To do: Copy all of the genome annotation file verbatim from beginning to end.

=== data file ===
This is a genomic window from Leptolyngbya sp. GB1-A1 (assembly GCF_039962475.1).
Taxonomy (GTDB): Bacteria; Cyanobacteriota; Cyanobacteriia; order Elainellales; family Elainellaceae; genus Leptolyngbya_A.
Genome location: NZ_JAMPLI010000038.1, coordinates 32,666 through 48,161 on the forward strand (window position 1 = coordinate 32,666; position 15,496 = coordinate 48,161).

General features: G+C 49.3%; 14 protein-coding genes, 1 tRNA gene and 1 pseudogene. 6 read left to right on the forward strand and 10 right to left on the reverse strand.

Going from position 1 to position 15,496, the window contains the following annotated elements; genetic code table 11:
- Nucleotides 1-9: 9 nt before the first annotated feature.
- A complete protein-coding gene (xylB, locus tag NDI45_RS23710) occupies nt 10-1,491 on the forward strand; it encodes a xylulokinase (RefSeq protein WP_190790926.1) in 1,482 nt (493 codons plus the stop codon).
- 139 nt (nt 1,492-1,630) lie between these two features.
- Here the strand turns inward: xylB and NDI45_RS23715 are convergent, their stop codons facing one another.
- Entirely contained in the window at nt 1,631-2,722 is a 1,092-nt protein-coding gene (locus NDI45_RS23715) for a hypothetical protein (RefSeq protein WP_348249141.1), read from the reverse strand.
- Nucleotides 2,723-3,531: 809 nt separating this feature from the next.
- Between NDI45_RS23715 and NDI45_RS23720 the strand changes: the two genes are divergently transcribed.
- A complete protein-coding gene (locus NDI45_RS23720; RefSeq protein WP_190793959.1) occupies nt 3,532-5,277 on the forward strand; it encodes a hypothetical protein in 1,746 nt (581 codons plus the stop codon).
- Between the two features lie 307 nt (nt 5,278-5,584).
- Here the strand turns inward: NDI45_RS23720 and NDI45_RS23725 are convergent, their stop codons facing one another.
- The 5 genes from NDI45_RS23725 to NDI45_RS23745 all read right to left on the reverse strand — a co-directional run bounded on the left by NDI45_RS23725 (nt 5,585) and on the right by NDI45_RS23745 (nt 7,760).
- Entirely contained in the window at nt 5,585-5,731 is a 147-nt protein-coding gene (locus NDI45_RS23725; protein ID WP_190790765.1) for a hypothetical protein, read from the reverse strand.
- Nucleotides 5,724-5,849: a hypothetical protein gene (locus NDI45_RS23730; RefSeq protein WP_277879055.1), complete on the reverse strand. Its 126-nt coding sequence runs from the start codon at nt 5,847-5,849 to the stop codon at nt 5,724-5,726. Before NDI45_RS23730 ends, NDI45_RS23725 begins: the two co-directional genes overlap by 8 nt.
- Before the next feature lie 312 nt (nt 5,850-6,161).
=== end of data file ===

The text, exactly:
This is a genomic window from Leptolyngbya sp. GB1-A1 (assembly GCF_039962475.1).
Taxonomy (GTDB): Bacteria; Cyanobacteriota; Cyanobacteriia; order Elainellales; family Elainellaceae; genus Leptolyngbya_A.
Genome location: NZ_JAMPLI010000038.1, coordinates 32,666 through 48,161 on the forward strand (window position 1 = coordinate 32,666; position 15,496 = coordinate 48,161).

General features: G+C 49.3%; 14 protein-coding genes, 1 tRNA gene and 1 pseudogene. 6 read left to right on the forward strand and 10 right to left on the reverse strand.

Going from position 1 to position 15,496, the window contains the following annotated elements; genetic code table 11:
- Nucleotides 1-9: 9 nt before the first annotated feature.
- A complete protein-coding gene (xylB, locus tag NDI45_RS23710) occupies nt 10-1,491 on the forward strand; it encodes a xylulokinase (RefSeq protein WP_190790926.1) in 1,482 nt (493 codons plus the stop codon).
- 139 nt (nt 1,492-1,630) lie between these two features.
- Here the strand turns inward: xylB and NDI45_RS23715 are convergent, their stop codons facing one another.
- Entirely contained in the window at nt 1,631-2,722 is a 1,092-nt protein-coding gene (locus NDI45_RS23715) for a hypothetical protein (RefSeq protein WP_348249141.1), read from the reverse strand.
- Nucleotides 2,723-3,531: 809 nt separating this feature from the next.
- Between NDI45_RS23715 and NDI45_RS23720 the strand changes: the two genes are divergently transcribed.
- A complete protein-coding gene (locus NDI45_RS23720; RefSeq protein WP_190793959.1) occupies nt 3,532-5,277 on the forward strand; it encodes a hypothetical protein in 1,746 nt (581 codons plus the stop codon).
- Between the two features lie 307 nt (nt 5,278-5,584).
- Here the strand turns inward: NDI45_RS23720 and NDI45_RS23725 are convergent, their stop codons facing one another.
- The 5 genes from NDI45_RS23725 to NDI45_RS23745 all read right to left on the reverse strand — a co-directional run bounded on the left by NDI45_RS23725 (nt 5,585) and on the right by NDI45_RS23745 (nt 7,760).
- Entirely contained in the window at nt 5,585-5,731 is a 147-nt protein-coding gene (locus NDI45_RS23725; protein ID WP_190790765.1) for a hypothetical protein, read from the reverse strand.
- Nucleotides 5,724-5,849: a hypothetical protein gene (locus NDI45_RS23730; RefSeq protein WP_277879055.1), complete on the reverse strand. Its 126-nt coding sequence runs from the start codon at nt 5,847-5,849 to the stop codon at nt 5,724-5,726. Before NDI45_RS23730 ends, NDI45_RS23725 begins: the two co-directional genes overlap by 8 nt.
- Before the next feature lie 312 nt (nt 5,850-6,161).